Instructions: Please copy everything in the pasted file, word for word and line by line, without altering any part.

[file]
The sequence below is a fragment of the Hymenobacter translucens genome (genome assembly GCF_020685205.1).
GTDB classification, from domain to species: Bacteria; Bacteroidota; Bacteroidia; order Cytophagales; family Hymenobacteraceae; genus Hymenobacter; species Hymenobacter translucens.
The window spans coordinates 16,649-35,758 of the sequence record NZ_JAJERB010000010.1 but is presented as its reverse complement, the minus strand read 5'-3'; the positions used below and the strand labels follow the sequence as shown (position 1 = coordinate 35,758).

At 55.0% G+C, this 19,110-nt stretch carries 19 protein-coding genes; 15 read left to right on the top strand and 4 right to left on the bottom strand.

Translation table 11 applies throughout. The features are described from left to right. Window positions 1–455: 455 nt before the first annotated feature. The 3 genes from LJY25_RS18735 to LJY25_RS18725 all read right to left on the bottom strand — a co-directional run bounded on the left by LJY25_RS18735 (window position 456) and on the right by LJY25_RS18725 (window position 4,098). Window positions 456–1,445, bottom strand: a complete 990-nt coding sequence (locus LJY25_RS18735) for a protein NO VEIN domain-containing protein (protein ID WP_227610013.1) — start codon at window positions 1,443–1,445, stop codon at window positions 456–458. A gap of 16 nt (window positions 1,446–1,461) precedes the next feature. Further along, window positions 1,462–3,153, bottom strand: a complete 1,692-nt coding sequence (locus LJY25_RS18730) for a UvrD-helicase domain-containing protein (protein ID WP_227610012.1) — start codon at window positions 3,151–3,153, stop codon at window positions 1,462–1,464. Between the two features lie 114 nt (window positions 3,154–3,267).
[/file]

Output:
The sequence below is a fragment of the Hymenobacter translucens genome (genome assembly GCF_020685205.1).
GTDB classification, from domain to species: Bacteria; Bacteroidota; Bacteroidia; order Cytophagales; family Hymenobacteraceae; genus Hymenobacter; species Hymenobacter translucens.
The window spans coordinates 16,649-35,758 of the sequence record NZ_JAJERB010000010.1 but is presented as its reverse complement, the minus strand read 5'-3'; the positions used below and the strand labels follow the sequence as shown (position 1 = coordinate 35,758).

At 55.0% G+C, this 19,110-nt stretch carries 19 protein-coding genes; 15 read left to right on the top strand and 4 right to left on the bottom strand.

Translation table 11 applies throughout. The features are described from left to right. Window positions 1–455: 455 nt before the first annotated feature. The 3 genes from LJY25_RS18735 to LJY25_RS18725 all read right to left on the bottom strand — a co-directional run bounded on the left by LJY25_RS18735 (window position 456) and on the right by LJY25_RS18725 (window position 4,098). Window positions 456–1,445, bottom strand: a complete 990-nt coding sequence (locus LJY25_RS18735) for a protein NO VEIN domain-containing protein (protein ID WP_227610013.1) — start codon at window positions 1,443–1,445, stop codon at window positions 456–458. A gap of 16 nt (window positions 1,446–1,461) precedes the next feature. Further along, window positions 1,462–3,153, bottom strand: a complete 1,692-nt coding sequence (locus LJY25_RS18730) for a UvrD-helicase domain-containing protein (protein ID WP_227610012.1) — start codon at window positions 3,151–3,153, stop codon at window positions 1,462–1,464. Between the two features lie 114 nt (window positions 3,154–3,267).